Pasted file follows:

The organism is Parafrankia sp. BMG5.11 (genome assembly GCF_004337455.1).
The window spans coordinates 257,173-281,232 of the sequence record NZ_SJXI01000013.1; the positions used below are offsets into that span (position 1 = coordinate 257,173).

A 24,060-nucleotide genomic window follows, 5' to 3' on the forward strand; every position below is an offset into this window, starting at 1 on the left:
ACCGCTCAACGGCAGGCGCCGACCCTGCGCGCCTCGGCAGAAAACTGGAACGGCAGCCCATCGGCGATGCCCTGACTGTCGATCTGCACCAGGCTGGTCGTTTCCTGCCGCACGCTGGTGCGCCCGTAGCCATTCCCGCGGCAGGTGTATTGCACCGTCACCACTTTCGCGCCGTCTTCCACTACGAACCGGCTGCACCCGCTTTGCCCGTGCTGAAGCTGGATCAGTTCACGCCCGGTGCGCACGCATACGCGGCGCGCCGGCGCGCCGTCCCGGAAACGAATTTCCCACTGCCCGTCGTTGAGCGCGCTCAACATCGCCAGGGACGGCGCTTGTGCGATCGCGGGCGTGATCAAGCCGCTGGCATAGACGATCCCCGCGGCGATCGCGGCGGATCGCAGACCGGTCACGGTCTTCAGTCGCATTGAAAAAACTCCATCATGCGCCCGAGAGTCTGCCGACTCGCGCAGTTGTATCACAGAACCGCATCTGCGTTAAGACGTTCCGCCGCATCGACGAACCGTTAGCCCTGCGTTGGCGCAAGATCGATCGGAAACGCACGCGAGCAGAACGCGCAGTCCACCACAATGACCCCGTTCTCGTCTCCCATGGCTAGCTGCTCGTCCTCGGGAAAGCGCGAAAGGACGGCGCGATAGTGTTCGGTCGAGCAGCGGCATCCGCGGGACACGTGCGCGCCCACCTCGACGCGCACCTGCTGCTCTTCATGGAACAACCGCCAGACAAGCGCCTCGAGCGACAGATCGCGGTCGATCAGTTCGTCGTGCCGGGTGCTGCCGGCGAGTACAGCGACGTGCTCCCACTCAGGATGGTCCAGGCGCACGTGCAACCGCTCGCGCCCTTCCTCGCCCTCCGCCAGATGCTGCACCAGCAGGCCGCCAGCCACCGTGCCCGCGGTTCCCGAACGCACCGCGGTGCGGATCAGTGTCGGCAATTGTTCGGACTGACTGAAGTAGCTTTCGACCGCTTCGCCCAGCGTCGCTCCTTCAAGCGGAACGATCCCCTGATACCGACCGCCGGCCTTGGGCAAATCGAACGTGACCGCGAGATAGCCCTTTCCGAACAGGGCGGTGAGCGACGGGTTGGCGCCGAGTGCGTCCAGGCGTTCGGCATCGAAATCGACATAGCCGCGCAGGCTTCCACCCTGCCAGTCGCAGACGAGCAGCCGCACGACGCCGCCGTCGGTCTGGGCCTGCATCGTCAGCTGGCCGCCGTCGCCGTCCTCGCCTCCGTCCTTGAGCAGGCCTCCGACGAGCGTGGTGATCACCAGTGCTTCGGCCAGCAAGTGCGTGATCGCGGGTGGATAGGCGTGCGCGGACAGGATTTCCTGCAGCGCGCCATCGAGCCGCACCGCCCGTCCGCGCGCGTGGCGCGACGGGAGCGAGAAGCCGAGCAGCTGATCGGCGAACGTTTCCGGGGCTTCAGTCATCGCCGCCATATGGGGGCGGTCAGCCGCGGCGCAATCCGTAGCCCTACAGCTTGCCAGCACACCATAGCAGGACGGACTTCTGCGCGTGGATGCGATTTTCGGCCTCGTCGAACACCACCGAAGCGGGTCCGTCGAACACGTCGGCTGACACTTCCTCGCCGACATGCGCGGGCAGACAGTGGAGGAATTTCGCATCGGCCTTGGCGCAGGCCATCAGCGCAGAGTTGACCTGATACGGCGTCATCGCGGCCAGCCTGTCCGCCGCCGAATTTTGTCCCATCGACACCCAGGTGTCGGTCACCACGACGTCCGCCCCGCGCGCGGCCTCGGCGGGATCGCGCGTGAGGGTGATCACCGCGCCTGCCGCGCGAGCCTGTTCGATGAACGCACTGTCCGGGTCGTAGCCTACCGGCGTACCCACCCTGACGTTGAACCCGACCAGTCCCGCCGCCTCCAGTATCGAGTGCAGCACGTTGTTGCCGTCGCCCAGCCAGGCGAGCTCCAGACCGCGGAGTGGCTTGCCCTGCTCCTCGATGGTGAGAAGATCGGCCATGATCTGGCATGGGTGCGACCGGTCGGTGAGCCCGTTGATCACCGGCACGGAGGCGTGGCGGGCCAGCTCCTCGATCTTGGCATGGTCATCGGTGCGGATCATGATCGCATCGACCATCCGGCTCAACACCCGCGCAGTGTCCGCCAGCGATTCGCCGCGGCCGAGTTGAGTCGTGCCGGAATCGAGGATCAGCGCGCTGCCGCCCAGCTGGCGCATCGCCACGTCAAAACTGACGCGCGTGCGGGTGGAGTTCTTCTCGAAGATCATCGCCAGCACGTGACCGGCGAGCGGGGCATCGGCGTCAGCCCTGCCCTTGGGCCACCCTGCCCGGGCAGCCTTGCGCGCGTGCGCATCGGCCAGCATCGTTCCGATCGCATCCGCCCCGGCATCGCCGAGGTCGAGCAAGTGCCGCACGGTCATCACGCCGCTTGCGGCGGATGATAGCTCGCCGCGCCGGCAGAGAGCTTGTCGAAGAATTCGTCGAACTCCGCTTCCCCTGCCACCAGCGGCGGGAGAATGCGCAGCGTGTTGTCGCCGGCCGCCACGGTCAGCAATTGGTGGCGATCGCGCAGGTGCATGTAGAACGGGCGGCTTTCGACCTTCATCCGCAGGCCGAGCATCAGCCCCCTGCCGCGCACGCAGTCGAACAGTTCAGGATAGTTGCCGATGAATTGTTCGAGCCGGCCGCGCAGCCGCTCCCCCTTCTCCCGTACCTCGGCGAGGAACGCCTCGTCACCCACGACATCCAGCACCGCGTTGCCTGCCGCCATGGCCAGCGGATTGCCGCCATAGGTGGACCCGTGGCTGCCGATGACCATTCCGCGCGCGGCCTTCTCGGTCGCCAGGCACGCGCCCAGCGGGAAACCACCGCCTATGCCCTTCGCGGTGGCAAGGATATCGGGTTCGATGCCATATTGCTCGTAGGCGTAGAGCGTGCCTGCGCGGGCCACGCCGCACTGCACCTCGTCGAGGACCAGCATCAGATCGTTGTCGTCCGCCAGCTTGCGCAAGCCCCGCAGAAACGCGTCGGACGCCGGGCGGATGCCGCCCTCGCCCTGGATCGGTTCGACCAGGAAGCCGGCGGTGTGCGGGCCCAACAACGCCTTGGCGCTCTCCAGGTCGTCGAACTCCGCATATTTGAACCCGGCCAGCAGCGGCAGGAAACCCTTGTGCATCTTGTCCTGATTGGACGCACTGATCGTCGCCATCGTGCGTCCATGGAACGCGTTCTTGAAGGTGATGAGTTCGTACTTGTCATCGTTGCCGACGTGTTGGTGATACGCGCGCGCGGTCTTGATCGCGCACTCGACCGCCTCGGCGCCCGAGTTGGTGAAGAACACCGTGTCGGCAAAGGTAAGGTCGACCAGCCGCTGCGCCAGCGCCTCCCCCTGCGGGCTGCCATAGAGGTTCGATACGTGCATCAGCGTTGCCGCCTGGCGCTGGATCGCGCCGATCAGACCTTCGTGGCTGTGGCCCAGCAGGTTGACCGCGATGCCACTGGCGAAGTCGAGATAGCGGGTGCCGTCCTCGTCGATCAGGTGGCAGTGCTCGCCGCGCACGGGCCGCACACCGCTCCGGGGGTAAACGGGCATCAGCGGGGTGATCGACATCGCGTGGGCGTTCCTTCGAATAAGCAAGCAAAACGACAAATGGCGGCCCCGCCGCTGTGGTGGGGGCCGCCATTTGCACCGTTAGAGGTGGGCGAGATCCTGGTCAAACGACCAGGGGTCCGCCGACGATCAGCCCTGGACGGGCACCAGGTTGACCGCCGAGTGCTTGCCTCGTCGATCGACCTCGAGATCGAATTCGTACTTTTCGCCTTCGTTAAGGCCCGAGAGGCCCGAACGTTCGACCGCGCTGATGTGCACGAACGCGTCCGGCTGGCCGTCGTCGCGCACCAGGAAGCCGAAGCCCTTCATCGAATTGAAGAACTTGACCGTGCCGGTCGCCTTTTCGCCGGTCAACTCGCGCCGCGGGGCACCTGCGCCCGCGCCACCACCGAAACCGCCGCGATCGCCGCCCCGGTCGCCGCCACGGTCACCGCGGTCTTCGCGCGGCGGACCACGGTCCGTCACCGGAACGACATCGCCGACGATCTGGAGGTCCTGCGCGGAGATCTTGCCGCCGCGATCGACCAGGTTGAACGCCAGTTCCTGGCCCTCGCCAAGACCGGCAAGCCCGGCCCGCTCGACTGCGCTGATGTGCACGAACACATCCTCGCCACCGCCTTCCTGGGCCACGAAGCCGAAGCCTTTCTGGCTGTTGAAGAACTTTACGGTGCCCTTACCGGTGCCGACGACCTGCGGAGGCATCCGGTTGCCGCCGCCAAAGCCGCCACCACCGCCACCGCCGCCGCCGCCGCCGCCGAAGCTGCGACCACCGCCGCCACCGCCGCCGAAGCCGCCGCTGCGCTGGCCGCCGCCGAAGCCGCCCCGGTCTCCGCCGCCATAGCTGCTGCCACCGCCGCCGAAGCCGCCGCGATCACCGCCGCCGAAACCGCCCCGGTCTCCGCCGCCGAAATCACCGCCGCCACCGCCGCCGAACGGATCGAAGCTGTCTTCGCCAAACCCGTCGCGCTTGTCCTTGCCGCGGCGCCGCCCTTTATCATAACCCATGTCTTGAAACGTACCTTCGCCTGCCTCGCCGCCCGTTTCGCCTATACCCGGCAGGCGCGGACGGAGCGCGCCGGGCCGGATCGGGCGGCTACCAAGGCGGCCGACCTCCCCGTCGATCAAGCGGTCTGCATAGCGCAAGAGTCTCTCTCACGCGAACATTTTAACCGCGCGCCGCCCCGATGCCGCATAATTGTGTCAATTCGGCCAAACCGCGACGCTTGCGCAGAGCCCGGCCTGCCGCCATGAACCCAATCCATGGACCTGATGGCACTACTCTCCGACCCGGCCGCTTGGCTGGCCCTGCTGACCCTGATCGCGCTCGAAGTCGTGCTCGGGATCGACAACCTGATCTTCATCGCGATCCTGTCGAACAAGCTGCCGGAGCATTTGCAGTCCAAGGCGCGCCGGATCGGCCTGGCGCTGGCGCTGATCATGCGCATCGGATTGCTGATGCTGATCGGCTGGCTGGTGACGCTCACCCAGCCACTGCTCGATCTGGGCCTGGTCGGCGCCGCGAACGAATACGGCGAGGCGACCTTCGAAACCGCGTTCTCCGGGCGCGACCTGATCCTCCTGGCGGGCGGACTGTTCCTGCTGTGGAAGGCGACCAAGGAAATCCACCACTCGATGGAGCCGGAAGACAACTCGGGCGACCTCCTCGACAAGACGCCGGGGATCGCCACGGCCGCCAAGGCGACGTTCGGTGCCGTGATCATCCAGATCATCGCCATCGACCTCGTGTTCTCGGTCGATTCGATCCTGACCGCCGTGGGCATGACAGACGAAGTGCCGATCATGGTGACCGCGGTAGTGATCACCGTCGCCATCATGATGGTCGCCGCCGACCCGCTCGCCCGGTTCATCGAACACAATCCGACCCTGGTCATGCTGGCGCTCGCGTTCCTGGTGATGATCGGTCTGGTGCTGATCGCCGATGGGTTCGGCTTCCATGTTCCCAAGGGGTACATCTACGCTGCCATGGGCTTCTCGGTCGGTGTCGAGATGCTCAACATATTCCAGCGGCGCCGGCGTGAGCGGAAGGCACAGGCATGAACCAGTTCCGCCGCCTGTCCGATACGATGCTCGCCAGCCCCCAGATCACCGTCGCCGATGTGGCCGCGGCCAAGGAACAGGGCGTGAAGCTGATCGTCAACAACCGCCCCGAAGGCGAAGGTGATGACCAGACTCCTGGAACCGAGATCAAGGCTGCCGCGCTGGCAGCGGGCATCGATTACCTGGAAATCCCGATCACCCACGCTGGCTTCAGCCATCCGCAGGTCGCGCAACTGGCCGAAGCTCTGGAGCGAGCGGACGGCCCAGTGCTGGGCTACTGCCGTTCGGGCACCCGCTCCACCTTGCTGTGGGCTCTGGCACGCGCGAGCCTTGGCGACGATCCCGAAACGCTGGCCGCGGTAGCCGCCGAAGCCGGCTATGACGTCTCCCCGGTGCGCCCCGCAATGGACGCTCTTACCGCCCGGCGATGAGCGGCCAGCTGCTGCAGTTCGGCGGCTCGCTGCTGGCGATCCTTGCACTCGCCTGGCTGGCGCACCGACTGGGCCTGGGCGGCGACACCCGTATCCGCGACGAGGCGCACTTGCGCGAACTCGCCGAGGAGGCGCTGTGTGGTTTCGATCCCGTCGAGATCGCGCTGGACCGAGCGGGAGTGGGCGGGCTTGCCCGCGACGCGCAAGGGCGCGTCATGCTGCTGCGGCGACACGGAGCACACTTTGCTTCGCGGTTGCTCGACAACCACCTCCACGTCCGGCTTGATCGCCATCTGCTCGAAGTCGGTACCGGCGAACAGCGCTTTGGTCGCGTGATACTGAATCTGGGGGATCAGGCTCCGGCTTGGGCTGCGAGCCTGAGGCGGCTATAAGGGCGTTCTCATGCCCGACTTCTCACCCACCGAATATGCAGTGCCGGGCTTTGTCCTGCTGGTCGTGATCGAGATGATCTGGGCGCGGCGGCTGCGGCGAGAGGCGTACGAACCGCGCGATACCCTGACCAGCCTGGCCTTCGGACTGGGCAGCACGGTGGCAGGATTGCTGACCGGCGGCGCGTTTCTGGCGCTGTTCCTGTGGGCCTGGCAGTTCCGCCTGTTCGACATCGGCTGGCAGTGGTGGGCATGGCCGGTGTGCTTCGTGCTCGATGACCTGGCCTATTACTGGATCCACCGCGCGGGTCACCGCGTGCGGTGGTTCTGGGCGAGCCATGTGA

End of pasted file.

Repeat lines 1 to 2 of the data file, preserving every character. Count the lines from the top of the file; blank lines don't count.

The organism is Parafrankia sp. BMG5.11 (genome assembly GCF_004337455.1).
The window spans coordinates 257,173-281,232 of the sequence record NZ_SJXI01000013.1; the positions used below are offsets into that span (position 1 = coordinate 257,173).